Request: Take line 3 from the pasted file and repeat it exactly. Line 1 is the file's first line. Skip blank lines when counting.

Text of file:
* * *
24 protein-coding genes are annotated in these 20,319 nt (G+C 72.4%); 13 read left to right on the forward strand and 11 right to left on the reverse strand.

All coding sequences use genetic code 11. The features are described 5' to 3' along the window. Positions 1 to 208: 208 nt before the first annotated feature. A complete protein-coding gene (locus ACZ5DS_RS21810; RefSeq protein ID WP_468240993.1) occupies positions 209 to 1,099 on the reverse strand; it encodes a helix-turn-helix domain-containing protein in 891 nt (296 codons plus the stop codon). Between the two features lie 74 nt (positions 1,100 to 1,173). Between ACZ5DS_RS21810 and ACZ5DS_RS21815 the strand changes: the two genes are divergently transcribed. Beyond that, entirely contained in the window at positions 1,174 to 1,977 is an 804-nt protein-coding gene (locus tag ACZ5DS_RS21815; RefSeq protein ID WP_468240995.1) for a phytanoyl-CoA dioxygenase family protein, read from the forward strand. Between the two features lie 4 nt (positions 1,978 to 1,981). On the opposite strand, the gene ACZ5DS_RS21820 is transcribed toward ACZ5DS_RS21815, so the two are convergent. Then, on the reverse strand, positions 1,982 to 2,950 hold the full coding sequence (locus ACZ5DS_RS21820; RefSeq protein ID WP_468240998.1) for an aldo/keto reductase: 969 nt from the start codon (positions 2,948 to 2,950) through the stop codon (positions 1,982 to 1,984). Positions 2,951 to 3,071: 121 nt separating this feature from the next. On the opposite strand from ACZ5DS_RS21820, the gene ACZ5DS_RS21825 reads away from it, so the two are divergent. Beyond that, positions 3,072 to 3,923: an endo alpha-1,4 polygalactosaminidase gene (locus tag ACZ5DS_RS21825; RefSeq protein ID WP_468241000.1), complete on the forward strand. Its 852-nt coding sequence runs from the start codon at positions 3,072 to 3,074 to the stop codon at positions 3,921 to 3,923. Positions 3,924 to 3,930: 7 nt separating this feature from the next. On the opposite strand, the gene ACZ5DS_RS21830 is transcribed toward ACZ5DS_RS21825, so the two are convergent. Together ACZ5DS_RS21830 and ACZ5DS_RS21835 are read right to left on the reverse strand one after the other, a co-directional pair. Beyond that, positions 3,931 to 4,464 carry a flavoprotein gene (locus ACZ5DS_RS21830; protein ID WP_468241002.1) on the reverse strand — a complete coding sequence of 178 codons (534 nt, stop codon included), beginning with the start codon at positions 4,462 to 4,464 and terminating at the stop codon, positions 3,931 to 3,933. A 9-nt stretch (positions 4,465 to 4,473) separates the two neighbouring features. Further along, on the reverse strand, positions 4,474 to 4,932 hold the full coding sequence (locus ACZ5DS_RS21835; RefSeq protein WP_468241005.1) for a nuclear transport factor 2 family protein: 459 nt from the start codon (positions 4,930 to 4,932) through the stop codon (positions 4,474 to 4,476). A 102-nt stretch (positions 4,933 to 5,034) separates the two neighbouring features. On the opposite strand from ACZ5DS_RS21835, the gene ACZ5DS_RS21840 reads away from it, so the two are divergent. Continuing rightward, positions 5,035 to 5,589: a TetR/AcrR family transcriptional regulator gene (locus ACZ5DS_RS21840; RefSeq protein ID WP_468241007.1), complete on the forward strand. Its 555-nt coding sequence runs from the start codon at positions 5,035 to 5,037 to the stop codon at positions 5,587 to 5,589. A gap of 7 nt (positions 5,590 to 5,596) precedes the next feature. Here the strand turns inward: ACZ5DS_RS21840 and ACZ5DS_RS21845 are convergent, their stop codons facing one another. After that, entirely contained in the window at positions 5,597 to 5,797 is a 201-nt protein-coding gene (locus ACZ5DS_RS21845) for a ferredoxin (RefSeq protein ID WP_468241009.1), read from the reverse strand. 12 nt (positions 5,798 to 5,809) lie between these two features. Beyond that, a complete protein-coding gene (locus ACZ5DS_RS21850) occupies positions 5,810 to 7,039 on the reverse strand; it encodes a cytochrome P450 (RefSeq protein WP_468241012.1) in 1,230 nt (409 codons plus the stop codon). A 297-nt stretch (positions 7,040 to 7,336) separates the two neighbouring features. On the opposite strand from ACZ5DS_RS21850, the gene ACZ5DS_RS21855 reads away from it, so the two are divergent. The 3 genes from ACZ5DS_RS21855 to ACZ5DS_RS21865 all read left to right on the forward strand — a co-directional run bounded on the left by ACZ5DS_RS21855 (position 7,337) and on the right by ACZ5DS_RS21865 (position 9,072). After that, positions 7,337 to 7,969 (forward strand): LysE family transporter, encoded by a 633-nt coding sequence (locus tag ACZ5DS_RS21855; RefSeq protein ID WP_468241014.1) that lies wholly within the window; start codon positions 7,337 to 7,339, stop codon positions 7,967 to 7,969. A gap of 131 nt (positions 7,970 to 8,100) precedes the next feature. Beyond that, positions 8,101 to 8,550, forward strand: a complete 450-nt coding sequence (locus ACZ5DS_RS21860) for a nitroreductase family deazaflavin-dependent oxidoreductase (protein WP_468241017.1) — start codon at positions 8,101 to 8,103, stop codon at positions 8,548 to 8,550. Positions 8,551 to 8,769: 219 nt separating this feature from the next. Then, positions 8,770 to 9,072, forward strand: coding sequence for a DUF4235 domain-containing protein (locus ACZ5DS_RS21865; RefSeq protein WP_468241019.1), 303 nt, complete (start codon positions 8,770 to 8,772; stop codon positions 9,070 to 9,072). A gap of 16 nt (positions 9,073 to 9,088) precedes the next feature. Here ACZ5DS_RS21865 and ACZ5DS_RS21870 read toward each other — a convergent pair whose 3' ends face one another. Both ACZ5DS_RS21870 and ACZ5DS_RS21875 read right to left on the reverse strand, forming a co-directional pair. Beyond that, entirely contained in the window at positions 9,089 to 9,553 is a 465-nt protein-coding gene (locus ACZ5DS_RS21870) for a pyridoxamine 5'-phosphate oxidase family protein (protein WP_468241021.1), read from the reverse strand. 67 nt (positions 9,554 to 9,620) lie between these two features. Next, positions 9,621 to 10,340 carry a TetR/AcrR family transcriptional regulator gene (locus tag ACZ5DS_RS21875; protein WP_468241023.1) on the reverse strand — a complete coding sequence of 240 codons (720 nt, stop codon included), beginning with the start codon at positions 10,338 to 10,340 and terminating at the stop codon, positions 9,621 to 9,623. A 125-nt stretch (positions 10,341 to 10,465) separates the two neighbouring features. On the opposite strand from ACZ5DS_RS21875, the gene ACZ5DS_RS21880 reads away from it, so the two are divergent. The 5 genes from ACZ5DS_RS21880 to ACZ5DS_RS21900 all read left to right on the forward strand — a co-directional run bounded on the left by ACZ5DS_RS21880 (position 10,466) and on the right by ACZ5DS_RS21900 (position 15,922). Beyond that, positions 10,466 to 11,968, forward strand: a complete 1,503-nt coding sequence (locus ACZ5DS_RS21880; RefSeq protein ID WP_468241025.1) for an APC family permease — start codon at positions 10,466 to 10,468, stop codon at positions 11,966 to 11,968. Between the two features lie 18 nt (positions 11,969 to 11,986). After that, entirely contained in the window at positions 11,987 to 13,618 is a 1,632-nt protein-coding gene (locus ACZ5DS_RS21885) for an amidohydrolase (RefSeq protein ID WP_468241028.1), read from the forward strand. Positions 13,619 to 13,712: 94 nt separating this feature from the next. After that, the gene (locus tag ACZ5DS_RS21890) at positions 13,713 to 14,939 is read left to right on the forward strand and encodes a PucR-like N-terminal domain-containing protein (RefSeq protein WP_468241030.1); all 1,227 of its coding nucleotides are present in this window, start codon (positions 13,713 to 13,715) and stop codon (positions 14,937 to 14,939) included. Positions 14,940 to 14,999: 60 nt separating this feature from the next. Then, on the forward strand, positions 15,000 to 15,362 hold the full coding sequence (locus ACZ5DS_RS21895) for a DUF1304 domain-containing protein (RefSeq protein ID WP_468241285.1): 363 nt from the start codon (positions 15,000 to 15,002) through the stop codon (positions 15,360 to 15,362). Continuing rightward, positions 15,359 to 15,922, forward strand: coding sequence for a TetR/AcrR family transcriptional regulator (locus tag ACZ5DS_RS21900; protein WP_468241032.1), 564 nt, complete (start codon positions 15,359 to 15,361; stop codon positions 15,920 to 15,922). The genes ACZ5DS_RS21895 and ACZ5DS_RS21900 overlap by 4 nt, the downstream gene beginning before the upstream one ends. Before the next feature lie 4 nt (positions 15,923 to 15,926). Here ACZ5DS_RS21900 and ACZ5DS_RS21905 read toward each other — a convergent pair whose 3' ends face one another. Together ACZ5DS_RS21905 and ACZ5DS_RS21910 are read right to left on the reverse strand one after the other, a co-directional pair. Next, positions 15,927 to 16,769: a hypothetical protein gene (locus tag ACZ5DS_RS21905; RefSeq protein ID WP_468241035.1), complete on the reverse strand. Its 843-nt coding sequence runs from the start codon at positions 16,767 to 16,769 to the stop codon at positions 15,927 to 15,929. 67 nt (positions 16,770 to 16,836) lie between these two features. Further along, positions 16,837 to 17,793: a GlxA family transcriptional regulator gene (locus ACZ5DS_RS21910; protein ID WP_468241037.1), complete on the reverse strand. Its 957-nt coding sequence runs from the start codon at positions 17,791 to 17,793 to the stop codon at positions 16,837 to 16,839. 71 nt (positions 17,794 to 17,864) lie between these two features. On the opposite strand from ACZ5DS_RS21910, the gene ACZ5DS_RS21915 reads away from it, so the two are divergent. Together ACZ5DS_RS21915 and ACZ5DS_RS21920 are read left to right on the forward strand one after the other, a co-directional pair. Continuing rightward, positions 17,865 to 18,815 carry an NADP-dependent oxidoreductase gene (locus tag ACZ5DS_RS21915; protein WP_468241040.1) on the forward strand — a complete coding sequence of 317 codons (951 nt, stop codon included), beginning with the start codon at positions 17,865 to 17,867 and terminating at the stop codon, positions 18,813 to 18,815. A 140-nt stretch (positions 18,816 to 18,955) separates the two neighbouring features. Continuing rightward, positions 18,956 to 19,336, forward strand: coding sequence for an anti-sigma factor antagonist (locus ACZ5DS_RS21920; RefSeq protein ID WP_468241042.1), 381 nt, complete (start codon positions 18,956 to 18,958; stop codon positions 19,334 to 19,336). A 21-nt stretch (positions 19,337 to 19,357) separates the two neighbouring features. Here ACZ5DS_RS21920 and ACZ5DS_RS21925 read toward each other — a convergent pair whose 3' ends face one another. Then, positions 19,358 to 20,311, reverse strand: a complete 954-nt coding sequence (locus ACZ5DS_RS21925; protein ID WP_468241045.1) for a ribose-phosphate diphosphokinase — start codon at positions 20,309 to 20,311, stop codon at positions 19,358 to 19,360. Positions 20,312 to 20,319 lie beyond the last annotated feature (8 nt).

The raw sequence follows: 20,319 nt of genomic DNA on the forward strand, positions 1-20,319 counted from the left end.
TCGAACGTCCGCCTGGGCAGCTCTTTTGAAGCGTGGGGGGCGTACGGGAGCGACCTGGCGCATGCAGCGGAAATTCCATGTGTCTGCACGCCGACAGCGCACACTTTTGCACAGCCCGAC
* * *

The raw sequence follows: 20,319 nt of genomic DNA on the forward strand, positions 1-20,319 counted from the left end.